“The secret of the LORD is with them that fear him; and he will show them his covenant”- Psalm 25:14

Whether we couch it in terms of Law of Attraction, Power of Positive Thinking or High Adversity Quotient, each and every one of us relies on an ongoing good relationship with God and must keep it on track if we are to achieve sustainable success. We worship God in many different ways but this act of worship is the conduit through which we receive the confidence to achieve our ambitious goals.  This relationship is our security as we attempt to convert the Visions of our entrepreneurs into sustainable Action.

May I remind you of my 1993 adage “Vision without Action is mere fantasy; Action without Vision is folly; Neither Vision nor Action reeks of irresponsibility; Vision and Action induce synergy”. Our CBET Shepherding process is a Caribbean catalyst converting concepts into commercial realities.  We must extend ourselves, we must massage the vision of each entrepreneur into a commercial reality. We must not let these visions go to waste. We must strive to increase the rate of economic growth, one visionary entrepreneur after another.

I made a presentation recently at a National Cultural Foundation Arts Symposium and made reference to the CBET Shepherding model. The discussion afterwards created a nexus between “Arts” and “Business” which could then mature into a smart business partnership.

What is more is that the interest expressed, in a few quality phone calls and emails which followed, was very gratifying. These came from entrepreneurs in the Arts with a vision who were glad to hear the good news that there was now this Model which provides a shepherding service and at no time exposes the entrepreneur to any financial risk.  What the entrepreneur is asked to do is diligently spend his or her energies in developing the idea according to the road map which is the business and implementation plan developed with the assistance of the shepherding process during the Seed Capital phase of the model.  This development, stimulated by a financial investment including Venture Capital, would then lead to a mature and growing business ultimately with significant cash flow which would then buy-back the venture capital company’s shares in 5-7 years.

This is part of the ongoing saga of my acculturalisation to the extent that I now talk in terms of the contribution of the cultural industries (art, film, music and fashion) to human development.  I now talk about “penetrating cultural space”, “unleashing dormant energy” and “making you the best that you can be” – all of which I garnered from casual contact with CBET Shepherding model entrepreneurs in the Arts who are, proportionately, not insignificant to date.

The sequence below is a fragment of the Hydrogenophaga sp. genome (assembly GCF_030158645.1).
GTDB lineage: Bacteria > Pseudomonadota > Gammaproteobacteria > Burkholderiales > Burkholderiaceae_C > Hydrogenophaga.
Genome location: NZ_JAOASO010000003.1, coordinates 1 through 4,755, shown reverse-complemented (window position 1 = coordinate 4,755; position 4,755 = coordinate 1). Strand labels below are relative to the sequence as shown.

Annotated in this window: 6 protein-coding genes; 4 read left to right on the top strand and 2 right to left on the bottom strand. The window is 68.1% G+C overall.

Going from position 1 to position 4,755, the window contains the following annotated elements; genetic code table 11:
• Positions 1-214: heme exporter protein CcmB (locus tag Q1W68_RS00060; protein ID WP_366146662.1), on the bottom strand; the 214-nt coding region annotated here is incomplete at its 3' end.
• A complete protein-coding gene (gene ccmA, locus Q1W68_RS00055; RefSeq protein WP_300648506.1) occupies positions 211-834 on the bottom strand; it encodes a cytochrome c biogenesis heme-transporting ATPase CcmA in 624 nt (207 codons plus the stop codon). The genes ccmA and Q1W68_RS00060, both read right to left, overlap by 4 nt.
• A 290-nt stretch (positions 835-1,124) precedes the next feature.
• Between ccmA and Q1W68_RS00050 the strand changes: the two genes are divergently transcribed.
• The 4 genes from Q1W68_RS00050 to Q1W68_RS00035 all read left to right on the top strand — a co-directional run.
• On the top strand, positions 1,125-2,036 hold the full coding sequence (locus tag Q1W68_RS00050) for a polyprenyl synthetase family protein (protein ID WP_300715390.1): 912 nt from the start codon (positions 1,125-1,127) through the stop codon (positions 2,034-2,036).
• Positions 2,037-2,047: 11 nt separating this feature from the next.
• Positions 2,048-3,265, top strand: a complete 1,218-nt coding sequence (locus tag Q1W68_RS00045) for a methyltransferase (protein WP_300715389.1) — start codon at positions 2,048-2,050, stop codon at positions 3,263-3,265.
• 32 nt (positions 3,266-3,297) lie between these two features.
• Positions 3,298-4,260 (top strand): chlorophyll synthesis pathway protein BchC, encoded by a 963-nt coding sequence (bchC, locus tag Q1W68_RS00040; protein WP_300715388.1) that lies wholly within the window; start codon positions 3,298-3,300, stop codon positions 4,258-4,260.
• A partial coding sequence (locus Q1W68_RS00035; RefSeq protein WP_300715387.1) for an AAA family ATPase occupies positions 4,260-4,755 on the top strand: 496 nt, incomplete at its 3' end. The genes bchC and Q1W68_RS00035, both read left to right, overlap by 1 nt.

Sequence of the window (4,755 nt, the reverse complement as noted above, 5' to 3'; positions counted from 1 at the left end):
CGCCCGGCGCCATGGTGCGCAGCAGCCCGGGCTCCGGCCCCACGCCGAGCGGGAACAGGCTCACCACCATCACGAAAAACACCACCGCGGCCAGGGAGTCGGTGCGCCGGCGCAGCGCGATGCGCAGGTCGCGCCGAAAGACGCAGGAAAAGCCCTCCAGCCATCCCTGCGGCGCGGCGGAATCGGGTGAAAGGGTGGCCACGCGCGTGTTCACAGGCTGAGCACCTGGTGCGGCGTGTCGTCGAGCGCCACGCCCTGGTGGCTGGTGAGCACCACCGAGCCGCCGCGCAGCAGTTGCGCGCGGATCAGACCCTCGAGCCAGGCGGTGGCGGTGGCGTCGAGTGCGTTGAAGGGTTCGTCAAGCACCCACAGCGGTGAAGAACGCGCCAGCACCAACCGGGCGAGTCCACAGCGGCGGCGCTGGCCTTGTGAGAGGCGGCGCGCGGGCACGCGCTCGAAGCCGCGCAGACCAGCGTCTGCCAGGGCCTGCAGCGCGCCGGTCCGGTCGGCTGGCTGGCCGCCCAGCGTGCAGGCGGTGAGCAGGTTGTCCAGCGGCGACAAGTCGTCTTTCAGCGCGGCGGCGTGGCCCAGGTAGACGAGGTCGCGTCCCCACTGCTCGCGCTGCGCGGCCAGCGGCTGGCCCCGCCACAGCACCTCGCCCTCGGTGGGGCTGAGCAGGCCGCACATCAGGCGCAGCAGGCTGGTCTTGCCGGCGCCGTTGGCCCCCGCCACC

The UNDP Human Development Report 2010 is the Twentieth Anniversary Edition – Its theme is “Rethinking Human Development”.  Human development is about putting people at the centre of development. It is about people realising their potential, increasing their choices and enjoying the freedom to lead lives they value. Since 1990, annual Human Development Reports have explored challenges including poverty, gender, democracy, human rights, cultural liberty, globalization, water scarcity, climate change, and mobility.  It is the cultural liberty element that I am addressing in this column

I was even asked to join yesterday’s version of the Starcom Network Inc. “Down to Brass Tacks” programme which addresses the question “Is our cultural policy providing the framework for our sustained economic development”.  My views are that in the same way we talk about spiritual, social, physical and economic environment, as a means of addressing our socio-economic well-being, this must be boosted and complemented by cultural action to sustain our human development.

Maslow’s hierarchy of needs delineates five interdependent levels of basic human needs that must be satisfied in a strict sequence starting with the lowest level. Physiological needs for survival (to stay alive and reproduce) and security (to feel safe) are the most fundamental and most pressing needs. They are followed by social needs (for love and belonging) and self-esteem needs (to feel worthy, respected, and have status). The last level, which Maslow describes as self-actualization, is a bit different.

These are needs that do not involve balance.  Once engaged, they continue to be felt.  In fact, they are likely to become stronger as we “feed” them!  They involve the continuous desire to fulfil potentials, to “be all that you can be.”  They involve becoming the most complete, the fullest, “you” – hence the term, self-actualization.

It is reported that “In keeping with his theory up to this point, if you want to be truly self-actualizing, you need to have your lower needs taken care of, at least to a considerable extent.  This makes sense:  If you are hungry, you are scrambling to get food; If you are unsafe, you have to be continuously on guard; If you are isolated and unloved, you have to satisfy that need; If you have a low sense of self-esteem, you have to be defensive or compensate.  When lower needs are unmet, you can’t fully devote yourself to fulfilling your potentials”.

I believe that development of an appreciation for the cultural industries will, to a large extent, point us towards self-actualisation.  I would add further that cross-cultural communication, in the context of the mixing of one culture with another, will add icing to the cake.